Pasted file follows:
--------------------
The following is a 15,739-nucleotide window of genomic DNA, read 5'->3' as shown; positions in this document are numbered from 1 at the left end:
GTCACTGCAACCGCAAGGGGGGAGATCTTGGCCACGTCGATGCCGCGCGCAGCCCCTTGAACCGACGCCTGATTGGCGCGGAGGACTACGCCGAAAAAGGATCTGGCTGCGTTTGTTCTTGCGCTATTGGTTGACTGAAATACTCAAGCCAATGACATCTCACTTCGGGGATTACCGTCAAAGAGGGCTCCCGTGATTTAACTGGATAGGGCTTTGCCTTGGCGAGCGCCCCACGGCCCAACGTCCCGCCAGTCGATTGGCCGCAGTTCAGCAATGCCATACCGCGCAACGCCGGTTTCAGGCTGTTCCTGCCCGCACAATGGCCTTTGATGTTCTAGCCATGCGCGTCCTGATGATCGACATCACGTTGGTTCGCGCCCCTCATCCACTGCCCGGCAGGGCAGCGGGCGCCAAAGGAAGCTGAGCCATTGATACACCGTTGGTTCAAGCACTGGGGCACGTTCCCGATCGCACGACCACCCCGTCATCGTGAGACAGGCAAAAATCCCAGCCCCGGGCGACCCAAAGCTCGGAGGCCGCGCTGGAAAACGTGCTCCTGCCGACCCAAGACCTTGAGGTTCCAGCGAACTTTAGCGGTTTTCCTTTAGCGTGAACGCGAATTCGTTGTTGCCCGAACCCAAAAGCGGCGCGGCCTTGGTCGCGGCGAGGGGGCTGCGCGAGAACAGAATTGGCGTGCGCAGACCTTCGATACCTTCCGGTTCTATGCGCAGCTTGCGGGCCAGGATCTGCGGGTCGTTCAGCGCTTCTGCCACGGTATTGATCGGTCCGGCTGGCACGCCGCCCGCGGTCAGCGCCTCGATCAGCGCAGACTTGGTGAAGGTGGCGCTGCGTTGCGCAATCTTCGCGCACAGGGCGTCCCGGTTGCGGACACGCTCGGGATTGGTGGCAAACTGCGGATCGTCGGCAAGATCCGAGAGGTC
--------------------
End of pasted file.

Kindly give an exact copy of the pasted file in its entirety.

The following is a 15,739-nucleotide window of genomic DNA, read 5'->3' as shown; positions in this document are numbered from 1 at the left end:
GTCACTGCAACCGCAAGGGGGGAGATCTTGGCCACGTCGATGCCGCGCGCAGCCCCTTGAACCGACGCCTGATTGGCGCGGAGGACTACGCCGAAAAAGGATCTGGCTGCGTTTGTTCTTGCGCTATTGGTTGACTGAAATACTCAAGCCAATGACATCTCACTTCGGGGATTACCGTCAAAGAGGGCTCCCGTGATTTAACTGGATAGGGCTTTGCCTTGGCGAGCGCCCCACGGCCCAACGTCCCGCCAGTCGATTGGCCGCAGTTCAGCAATGCCATACCGCGCAACGCCGGTTTCAGGCTGTTCCTGCCCGCACAATGGCCTTTGATGTTCTAGCCATGCGCGTCCTGATGATCGACATCACGTTGGTTCGCGCCCCTCATCCACTGCCCGGCAGGGCAGCGGGCGCCAAAGGAAGCTGAGCCATTGATACACCGTTGGTTCAAGCACTGGGGCACGTTCCCGATCGCACGACCACCCCGTCATCGTGAGACAGGCAAAAATCCCAGCCCCGGGCGACCCAAAGCTCGGAGGCCGCGCTGGAAAACGTGCTCCTGCCGACCCAAGACCTTGAGGTTCCAGCGAACTTTAGCGGTTTTCCTTTAGCGTGAACGCGAATTCGTTGTTGCCCGAACCCAAAAGCGGCGCGGCCTTGGTCGCGGCGAGGGGGCTGCGCGAGAACAGAATTGGCGTGCGCAGACCTTCGATACCTTCCGGTTCTATGCGCAGCTTGCGGGCCAGGATCTGCGGGTCGTTCAGCGCTTCTGCCACGGTATTGATCGGTCCGGCTGGCACGCCGCCCGCGGTCAGCGCCTCGATCAGCGCAGACTTGGTGAAGGTGGCGCTGCGTTGCGCAATCTTCGCGCACAGGGCGTCCCGGTTGCGGACACGCTCGGGATTGGTGGCAAACTGCGGATCGTCGGCAAGATCCGAGAGGTC